Just The Facts
Aconcagua means "The White Sentinel" in the Quechua language and "The Sentinel of Stone" in Aymara.
Edward Fitzgerald organized an expedition to climb the mountain early in 1897. The lead guide, Mathias Zurbiggen, became the first person ever to climb Aconcagua when he arrived on the summit alone on January 14, 1897. An expedition porter named Nikola Lanti reached the summit with expedition member Stuart Vines on February 13, 1897.
Fitzgerald never reached the top.
First Ascent of the Polish Glacier
The Polish Glacier was first climbed in March 1934 by the Polish team of Otrowski, Narkiewicz, Daszinski, and Osiecki on the eighth successful ascent of the mountain.
Temperatures range from balmy to -25°C,
but frequent and severe winds can make perceived temperature much colder. Windchill can plummet to -15°C with an ambient temperature of 0°C and winds at 40km per hour. Windchill can drop as low as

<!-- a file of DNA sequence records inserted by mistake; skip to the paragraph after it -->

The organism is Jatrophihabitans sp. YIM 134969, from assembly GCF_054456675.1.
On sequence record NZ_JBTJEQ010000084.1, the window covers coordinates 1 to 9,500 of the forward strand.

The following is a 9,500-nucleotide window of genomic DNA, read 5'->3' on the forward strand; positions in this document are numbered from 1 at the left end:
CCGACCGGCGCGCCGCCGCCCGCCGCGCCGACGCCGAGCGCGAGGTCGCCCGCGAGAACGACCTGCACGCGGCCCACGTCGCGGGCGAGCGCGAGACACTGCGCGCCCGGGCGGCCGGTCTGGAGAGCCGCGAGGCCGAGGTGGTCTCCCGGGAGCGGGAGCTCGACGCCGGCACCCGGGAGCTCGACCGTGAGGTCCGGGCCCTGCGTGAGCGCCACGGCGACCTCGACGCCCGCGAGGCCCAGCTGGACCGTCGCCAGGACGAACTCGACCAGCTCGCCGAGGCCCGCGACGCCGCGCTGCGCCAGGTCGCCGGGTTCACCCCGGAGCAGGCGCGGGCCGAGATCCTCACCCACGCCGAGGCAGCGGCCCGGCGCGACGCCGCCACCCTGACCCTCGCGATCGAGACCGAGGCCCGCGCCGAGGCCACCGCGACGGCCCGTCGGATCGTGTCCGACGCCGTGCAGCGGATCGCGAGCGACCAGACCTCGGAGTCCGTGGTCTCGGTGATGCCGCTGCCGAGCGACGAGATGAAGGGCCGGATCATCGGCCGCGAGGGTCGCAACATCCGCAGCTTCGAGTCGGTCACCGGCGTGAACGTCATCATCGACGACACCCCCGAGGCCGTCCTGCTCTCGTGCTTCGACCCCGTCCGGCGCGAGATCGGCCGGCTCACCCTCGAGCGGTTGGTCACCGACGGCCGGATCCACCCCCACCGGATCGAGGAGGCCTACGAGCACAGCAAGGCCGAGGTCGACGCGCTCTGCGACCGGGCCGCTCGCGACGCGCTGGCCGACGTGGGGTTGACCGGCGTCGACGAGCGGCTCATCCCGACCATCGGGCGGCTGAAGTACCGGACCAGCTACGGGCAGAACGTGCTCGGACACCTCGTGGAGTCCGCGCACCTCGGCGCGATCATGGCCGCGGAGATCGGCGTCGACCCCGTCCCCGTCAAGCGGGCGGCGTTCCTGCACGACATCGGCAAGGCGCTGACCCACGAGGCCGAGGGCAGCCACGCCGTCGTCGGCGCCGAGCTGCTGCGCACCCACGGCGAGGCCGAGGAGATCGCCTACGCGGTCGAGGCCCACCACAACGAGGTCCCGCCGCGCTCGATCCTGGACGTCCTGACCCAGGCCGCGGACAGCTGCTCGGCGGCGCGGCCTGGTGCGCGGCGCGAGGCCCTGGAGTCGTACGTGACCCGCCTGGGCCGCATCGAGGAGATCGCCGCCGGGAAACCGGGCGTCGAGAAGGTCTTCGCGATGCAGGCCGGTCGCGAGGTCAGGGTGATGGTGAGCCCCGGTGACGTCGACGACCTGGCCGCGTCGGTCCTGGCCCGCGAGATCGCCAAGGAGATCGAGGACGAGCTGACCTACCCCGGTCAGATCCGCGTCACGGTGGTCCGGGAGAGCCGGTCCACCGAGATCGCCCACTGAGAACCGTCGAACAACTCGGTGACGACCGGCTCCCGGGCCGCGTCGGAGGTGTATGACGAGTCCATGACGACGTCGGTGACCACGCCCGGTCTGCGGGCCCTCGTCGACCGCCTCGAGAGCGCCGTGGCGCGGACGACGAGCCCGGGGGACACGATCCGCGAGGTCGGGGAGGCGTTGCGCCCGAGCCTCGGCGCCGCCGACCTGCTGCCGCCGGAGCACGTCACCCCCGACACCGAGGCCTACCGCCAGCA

-60°C when temperatures of -25°C meet winds of 60km per hour.
The proximity to the Pacific
Ocean brings frequent storms to Aconcagua. Humid winds from the ocean reach
the mountain, decreasing in temperature and generating snow.
These dry masses of air then move down the east side of the Andes.
A particular phenomenon on
Aconcagua is a frequently
occurring storm with strong, humid winds that engulfs the peak from the west at
high altitude (above 18,000') and forms huge mushroom clouds of micro ice
crystals. Locals consider it highly advisable to descend when this formation is
The atmospheric pressure at
the summit of Aconcagua is less than half that of sea level. Oxygen diffuses
from the lungs into the blood because the gas pressure in the air is greater
than in the blood. Atmospheric pressure decreases with altitude which means less
oxygen is being pushed into the blood stream. In a healthy person at sea level,
blood is 95% saturated with oxygen. At 18,000' it is only 71% saturated and is
carrying 29% less oxygen.
During the 1998 season, 16
people died on Aconcagua more fatalities than on Everest in the tragic 1996 season.
The Guanaco is a large mammal that lives in South America and is related to the llama. It lives in the mountains, eats mostly grass, and spits when provoked.